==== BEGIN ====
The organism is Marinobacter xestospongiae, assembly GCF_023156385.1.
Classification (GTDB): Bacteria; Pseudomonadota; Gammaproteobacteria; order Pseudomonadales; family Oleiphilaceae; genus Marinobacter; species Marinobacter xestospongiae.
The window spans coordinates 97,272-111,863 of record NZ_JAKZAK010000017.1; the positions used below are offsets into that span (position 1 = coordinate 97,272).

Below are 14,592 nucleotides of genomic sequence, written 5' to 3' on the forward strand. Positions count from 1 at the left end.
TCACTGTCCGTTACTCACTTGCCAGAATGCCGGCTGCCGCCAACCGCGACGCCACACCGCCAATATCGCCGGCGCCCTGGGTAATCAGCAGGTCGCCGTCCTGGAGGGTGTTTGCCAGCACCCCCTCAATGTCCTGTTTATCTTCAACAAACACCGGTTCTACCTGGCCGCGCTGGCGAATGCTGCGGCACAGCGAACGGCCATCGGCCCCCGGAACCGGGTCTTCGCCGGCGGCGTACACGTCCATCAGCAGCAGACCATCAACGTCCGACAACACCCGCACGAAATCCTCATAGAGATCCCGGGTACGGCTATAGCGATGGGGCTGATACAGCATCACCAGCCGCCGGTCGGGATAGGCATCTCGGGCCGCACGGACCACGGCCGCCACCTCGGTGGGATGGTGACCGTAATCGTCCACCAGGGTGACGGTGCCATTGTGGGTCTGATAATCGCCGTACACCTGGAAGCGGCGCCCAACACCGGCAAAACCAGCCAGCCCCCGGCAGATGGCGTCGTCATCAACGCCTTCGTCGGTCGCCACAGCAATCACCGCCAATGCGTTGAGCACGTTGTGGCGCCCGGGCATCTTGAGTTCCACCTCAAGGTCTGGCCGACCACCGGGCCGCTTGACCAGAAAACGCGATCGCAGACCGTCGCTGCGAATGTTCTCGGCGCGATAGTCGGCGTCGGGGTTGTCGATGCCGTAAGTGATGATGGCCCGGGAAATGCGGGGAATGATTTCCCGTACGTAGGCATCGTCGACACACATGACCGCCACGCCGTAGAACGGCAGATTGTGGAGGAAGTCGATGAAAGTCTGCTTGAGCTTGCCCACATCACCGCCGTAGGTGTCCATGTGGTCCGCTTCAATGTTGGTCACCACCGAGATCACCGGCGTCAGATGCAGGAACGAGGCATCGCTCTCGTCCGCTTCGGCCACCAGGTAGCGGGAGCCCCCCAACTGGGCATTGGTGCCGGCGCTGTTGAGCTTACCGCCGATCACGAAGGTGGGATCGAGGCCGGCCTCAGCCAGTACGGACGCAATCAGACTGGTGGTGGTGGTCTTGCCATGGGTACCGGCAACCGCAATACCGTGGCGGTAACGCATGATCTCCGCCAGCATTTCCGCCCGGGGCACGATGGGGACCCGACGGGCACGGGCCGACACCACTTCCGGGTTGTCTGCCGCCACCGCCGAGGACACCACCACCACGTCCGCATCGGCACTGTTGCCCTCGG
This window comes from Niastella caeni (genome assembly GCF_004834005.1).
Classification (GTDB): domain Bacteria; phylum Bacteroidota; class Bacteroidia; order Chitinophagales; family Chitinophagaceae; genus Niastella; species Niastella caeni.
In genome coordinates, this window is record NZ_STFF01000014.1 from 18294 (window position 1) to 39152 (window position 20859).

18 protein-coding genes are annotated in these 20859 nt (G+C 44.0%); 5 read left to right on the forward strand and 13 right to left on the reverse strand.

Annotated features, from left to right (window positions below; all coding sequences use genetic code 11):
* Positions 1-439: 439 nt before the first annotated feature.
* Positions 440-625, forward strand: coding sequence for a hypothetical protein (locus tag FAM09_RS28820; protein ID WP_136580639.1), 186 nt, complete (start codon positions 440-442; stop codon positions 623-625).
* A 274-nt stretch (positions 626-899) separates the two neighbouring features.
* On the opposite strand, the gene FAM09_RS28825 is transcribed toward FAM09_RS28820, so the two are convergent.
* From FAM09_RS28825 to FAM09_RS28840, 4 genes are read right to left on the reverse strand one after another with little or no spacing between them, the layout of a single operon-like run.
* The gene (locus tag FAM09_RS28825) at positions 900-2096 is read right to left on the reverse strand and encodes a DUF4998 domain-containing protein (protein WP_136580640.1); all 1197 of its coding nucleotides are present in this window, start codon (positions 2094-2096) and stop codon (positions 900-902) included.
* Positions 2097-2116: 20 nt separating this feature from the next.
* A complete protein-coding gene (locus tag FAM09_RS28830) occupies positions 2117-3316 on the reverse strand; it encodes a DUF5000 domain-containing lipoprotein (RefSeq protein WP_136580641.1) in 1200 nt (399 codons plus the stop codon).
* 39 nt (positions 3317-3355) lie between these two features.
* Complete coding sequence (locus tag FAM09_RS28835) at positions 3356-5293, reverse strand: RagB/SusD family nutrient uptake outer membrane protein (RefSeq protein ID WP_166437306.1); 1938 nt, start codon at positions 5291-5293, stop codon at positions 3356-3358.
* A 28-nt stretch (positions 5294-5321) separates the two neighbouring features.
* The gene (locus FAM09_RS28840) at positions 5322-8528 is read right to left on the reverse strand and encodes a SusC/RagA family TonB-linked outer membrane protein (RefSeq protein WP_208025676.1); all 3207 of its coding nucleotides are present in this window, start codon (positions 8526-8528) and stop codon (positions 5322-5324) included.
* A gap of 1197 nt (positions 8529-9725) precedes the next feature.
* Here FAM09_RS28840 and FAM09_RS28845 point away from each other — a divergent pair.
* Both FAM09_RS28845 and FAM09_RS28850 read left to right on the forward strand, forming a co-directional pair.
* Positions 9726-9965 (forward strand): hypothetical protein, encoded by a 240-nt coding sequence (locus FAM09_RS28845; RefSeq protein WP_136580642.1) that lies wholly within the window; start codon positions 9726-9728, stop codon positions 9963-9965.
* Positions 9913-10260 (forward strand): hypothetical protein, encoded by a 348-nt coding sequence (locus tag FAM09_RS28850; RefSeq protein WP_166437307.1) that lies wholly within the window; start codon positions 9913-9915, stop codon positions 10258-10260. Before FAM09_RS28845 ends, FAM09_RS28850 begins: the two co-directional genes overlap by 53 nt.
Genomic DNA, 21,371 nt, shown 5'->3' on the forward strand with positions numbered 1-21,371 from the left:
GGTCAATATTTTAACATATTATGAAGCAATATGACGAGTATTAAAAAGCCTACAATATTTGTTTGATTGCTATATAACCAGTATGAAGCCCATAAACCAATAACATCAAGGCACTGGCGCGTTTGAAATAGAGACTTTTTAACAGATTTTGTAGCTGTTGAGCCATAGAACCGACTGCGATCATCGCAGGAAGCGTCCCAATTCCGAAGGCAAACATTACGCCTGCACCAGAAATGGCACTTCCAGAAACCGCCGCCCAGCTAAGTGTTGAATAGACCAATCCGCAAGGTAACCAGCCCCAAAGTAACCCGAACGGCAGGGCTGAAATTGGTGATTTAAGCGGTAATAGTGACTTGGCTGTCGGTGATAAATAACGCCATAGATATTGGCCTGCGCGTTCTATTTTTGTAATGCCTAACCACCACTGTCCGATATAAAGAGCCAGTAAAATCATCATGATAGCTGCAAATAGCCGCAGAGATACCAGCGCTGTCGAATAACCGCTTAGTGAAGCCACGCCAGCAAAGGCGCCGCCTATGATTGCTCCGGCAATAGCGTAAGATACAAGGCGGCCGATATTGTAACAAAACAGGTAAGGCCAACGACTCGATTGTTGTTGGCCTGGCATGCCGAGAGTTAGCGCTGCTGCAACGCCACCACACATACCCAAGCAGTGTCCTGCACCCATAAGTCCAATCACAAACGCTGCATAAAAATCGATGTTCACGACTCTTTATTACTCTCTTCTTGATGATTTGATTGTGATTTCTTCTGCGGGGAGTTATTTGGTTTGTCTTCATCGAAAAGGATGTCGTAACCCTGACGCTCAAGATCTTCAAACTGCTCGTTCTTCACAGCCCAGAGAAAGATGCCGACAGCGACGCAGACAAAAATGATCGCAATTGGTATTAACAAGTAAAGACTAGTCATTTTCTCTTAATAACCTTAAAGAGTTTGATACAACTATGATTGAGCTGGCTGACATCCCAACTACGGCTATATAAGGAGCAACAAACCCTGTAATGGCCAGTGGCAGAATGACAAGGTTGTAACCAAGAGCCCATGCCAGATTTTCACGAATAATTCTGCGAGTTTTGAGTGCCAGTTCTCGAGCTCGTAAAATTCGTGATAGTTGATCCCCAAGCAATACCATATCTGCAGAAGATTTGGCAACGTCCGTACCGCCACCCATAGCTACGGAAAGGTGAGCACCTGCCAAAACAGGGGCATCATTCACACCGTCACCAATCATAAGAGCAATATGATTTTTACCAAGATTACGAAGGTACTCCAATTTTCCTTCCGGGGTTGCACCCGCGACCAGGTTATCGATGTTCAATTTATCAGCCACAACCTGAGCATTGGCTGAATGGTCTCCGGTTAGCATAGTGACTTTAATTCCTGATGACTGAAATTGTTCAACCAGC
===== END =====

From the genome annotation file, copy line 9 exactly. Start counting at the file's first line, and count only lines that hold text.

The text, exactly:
18 protein-coding genes are annotated in these 20859 nt (G+C 44.0%); 5 read left to right on the forward strand and 13 right to left on the reverse strand.